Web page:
Note: Scroll down to the bottom of the article for a free opportunity for coaching with me!
Last week, the topic of perfectionism arose in several conversations. Each time, we reached a consensus that perfectionism contributes heavily to burnout, which is a huge creativity killer.
Perfectionism tells us we need to drive ourselves. And it’s a pretty tricky little devil. It can wrap its tentacles around an innocent thought like, “I want to create more.” Sounds like a good thought, right? So let’s say your form of creating is writing your novel, and you work on your novel for thirty minutes one day. You feel good, satisfied. But a shrill little voice pipes up and says, “Only thirty minutes? Surely you can do more than that tomorrow!”
So the next day you sit down and you find it’s a little harder to write for thirty minutes than it was yesterday. And on top of it, now you feel like you have to write for more than thirty minutes, because you have to make sure you’re besting what you did yesterday. So you manage to write for sixty. It’s not much fun. You feel like you’re grinding it out, because you’re so focused on how much you do (making sure it’s “more”) that you’ve lost sight of the fact that you wanted to create in the first place because it enlivens you, because it’s a way of using your gifts, of exercising your creative muscles.
The next day, not only do you feel like you’d better write more than you wrote yesterday, but you talk to Jane and she says she writes for three hours every day, getting up at 5 a.m. to do so. The shrill little voice pipes up again and says, “Look how much Jane is doing! Surely you can do that much!”
The following day you get up at 5 a.m., determined to write as much as Jane writes so you can “be a real writer”. Then you read an interview where someone mentions that Philip Roth writes 365 days a year. So now, not only do you need to get up at 5 a.m. and write for three hours a day like Jane, but you need to write every single day of the year. Naturally, it’s already way too late for you to be Philip Roth, but maybe you can still salvage some semblance of being a “real writer” if you write every single day of the year.
You manage to keep this up for about two weeks. By the fourteenth day, you’re so frazzled from keeping up this frantic pace and sleep-deprived from getting up at 5 a.m. — and by now Jane is telling you she’s writing four hours a day, not a wimpy three! — that you never want to write another word, ever, ever again. You get irritated when you hear people talking about how great it is to “create.” Who wants to create? you think. It’s exhausting and it makes you feel bad about yourself. Screw creating!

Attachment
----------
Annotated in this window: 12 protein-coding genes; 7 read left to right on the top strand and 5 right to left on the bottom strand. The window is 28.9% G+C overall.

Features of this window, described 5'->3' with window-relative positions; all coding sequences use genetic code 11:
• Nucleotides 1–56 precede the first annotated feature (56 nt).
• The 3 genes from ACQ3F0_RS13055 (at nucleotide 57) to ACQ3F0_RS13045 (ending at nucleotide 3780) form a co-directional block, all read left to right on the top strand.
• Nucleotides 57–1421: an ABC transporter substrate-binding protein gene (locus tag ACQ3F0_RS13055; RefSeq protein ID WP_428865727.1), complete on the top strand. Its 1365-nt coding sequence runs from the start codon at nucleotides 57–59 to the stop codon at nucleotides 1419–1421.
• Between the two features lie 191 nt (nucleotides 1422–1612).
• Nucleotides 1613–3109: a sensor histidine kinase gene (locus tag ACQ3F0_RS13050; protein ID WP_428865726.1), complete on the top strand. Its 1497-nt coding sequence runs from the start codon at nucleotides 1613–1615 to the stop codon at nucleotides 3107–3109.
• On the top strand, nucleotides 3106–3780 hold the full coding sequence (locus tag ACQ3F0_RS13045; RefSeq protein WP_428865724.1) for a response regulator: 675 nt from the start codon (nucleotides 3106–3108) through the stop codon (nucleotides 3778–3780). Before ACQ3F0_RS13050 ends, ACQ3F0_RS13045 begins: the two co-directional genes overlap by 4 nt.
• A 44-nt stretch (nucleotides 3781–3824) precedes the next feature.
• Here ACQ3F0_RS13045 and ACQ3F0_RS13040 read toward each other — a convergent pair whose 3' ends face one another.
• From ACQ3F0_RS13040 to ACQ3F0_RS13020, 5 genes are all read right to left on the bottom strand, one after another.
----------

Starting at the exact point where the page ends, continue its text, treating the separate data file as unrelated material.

You don’t do any writing, or any other form of creating, for months (though occasionally you catch yourself doodling in the pages of your journal, in which you scribble illegible fragments that describe how uncreative you feel … hmm). Now you are so not Jane. (Darn that Jane!) You are so far away from Philip Roth, it’s not even funny. You had such good intentions. What happened to how fun, how joyful, it felt to write, way back when? You just wanted to recapture that. What went wrong?
Perfectionism is the behavior created by black-and-white, all-or-nothing thinking. If you’re not writing four hours a day, 365 days a year, you might as well not write at all. If the short story you submitted to the literary journal was rejected, it’s because it was sucky and you just don’t know how to write. If the writing isn’t flowing today, you might as well quit, the well has run dry. Perfectionist behavior looks like this: Drive yourself, push yourself, force yourself. And when this doesn’t produce the results you want, quit. For months. For years. Forever.
Cynthia Curnan, in her terrific book “The Care and Feeding of Perfectionists” (which appears to be out of print, but is well worth finding if you can), writes that when we drive ourselves relentlessly with perfectionism, we create burnout, and burnout creates what she calls the “backlash.” The backlash is a long period of “underachieving” to balance out our “overachieving”.
Here’s the solution: Notice. Awareness is so, so powerful. I’ll get more into the topic of awareness and how to manage your perfectionism in my next article, where we’ll talk about the difference between pushing ourselves and stretching ourselves.
By the way, despite the title of this blog post, I encourage you not to duke it out with perfectionism. The more you fight perfectionism, the more formidable it becomes, because it engages with that defensive, fearful aspect of you that’s afraid you’ll never have enough, never be enough. It’s better to deftly swim out of perfectionism’s way, and let it go to battle with itself, like the shark in Jaws thrashing the empty underwater cage. (Sometimes I just have to get in a Jaws reference, because Jaws is awesome.)
And finally, here’s the freebie I’ve been talking about in my last couple of posts: Friday, Feb. 24, from noon to 2 p.m. CST, I’ll be hosting Muse Office Hours. This is a two-hour window in which you can call in and get up to fifteen minutes of free, focused coaching from me on any creative issue you’re having. My purpose here is to reconnect you with your muse! It’s a great opportunity to talk about why perfectionism is getting in your way, why you just can’t seem to get started, or how to continue if you’ve gotten stuck or stalled. Call (708) 689-9480 at any time during the two-hour window; if you get my voice mail, leave a message and I’ll be sure to get back to you in the order the calls were received. I’ll be posting updates about Muse Office Hours in the coming days.
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